Wikileaks is, frankly, a relatively dumb website. Their mission, to do away with confidentiality in all its forms, is totally impractical and entirely foolish. Moreover, the leaked cables have unveiled nothing significant unless you’re trying to protect Colonel Gaddafi’s vanity. The United States, in fact, has emerged looking like an intelligent and reasonable power struggling with idiocy in the form of Vlad, Silvio and Hamed. Unless your main goal is dismantling the reputation of these already-disreputable politicians, Wikileaks is little more than a nuisance. Though it did publish certain materials of interest a year or two ago, its most recent revelations have been widely publicized and only marginally consequential. The cables have not made the U.S. look like the evil empire that Julian Assange often alleges it to be.
Julian Assange, and his source, Bradley Manning, are not to be venerated, and much less so protected by hyperactive Internet freedom groups. For the U.S. and similar countries to operate, nobly and ignobly, some information has to be withheld. Frank military and diplomatic assessments can’t always be made public, due to the sensitivities of allies and the pragmatic necessities of a harsh world. This confidentiality can facilitate poor behavior, but nonetheless is necessary for an organization to function. Even Wikileaks itself is a closed and mysterious operation, whose financials and other documents have been leaked (the granddaddy of all ironies). Assange’s efforts haven’t been clarifying or useful in the slightest. Their central effect has been to distract government and give cause for small diplomatic spats. They’re a poor man’s investigative journalism.
Wikileaks does, if nothing else, confirm the power and justify the established position of print journalism. Wikileaks has done good work, publishing some videos and reports that pointed out human rights abuses and governmental misconduct, but the website’s absurd dedication to total transparency causes problems. Journalism is about choosing what is important. It’s about deciding what is relevant and what’s not, and knowing what needs to be said and what is meaningless clutter.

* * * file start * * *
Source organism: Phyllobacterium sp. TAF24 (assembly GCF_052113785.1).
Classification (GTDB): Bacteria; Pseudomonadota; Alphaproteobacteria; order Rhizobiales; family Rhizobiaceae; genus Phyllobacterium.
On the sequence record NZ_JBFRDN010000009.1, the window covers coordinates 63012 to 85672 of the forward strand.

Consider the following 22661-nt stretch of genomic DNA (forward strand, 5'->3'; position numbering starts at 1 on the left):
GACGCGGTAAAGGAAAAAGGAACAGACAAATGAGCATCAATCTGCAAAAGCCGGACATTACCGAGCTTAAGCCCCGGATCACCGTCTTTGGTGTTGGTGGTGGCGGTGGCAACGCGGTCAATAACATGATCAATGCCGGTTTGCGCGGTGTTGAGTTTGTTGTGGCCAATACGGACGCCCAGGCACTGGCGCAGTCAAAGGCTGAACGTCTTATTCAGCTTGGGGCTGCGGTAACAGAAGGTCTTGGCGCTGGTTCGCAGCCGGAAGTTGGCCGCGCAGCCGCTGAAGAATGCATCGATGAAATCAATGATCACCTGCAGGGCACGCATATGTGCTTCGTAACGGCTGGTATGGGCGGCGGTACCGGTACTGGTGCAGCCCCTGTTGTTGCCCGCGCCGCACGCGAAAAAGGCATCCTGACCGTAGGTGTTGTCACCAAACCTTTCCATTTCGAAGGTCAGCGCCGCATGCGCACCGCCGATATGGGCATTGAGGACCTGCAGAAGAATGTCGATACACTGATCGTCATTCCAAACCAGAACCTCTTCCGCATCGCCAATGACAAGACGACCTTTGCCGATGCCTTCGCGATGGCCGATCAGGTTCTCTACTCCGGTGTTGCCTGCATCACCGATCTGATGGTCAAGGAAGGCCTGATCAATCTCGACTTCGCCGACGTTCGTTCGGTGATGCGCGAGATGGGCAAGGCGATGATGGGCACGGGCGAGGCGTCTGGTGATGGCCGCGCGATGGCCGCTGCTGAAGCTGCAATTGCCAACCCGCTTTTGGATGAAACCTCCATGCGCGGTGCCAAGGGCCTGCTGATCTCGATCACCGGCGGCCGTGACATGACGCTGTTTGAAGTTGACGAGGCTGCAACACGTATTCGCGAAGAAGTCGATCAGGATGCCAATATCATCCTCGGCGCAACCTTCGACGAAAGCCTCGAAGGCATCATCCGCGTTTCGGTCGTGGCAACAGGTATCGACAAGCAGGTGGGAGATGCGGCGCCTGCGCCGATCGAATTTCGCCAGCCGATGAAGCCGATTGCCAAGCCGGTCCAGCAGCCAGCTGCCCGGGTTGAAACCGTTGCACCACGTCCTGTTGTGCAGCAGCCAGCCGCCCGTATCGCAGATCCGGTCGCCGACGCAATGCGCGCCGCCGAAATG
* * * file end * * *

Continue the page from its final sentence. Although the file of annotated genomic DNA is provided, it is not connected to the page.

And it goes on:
A disgruntled, querulous man, Assange has made only sparing redactions, and even then, as demonstrated by yesterday’s front page article in The Times, has endangered good people. His actions are more those of a petulant child than a progressive intellectual. Though many are instinctually compelled to side with the iconoclastic defender of freedoms, revealer of abuses, upon further reflection, it’s pretty obvious that he’s more of an emotionally damaged pariah acting out than a principled man.
Even though Assange’s effect on the political arena has been limited, he does pose one major risk to a large segment of the world’s population, and an active community at Stanford: the Web-lover. Internet groups, such as Anonymous, have been executing server attacks on various websites that have denied Wikileaks services. Some have been attacked in retaliation, but the real pushback has yet to come. The struggle to maintain Internet freedoms has been a long one, and stupidity like Anonymous’, attacking MasterCard and Visa after they stopped processing Wikileaks donations, makes it an uphill battle. These are, again, childish actions that amount to nothing but an inconvenience to the world’s major firms, rather like a child throwing broccoli at its mother. Their central effect has been to attract the ire of the world’s governments and reduce popular support, not strengthen their cause.
In this day and age, where the electorate is increasingly easy to manipulate by the press and more impulsive than ever, where governments don’t shy away from extending their reach to every realm of life, actions like Anonymous’ do incredible harm and attract the rage of the public. There’s little left in this world that’s not subject to the control of higher powers, and the Internet, with its free flow of information, data and interpersonal and international connections, is the last frontier. It is the most profoundly open market of ideas in the history of the world, yet, when it is abused and used to cause dysfunction, it loses its power and becomes a disruptive force.
If the Internet becomes more of an accessory to espionage and an instrument of infantile acts of sabotage than a means of spreading knowledge, there’s no doubt in my mind that the governments of Europe, interventionist as they are, and the rest of the Western world will take action to control the otherwise uncharted expanse of the Web. Of course, I don’t mean to suggest that the users of the Internet should engage in self-censorship, but I want to suggest the possibility of higher control on the Internet is only increased by trying to exercise it in a way that is both irrational and irresponsible. Wielding the incredible power and freedom of the Internet in a way that brings to mind the word juvenile will only move censorship closer to our computers.
This column was leaked by Julian Assange. Discuss at firstname.lastname@example.org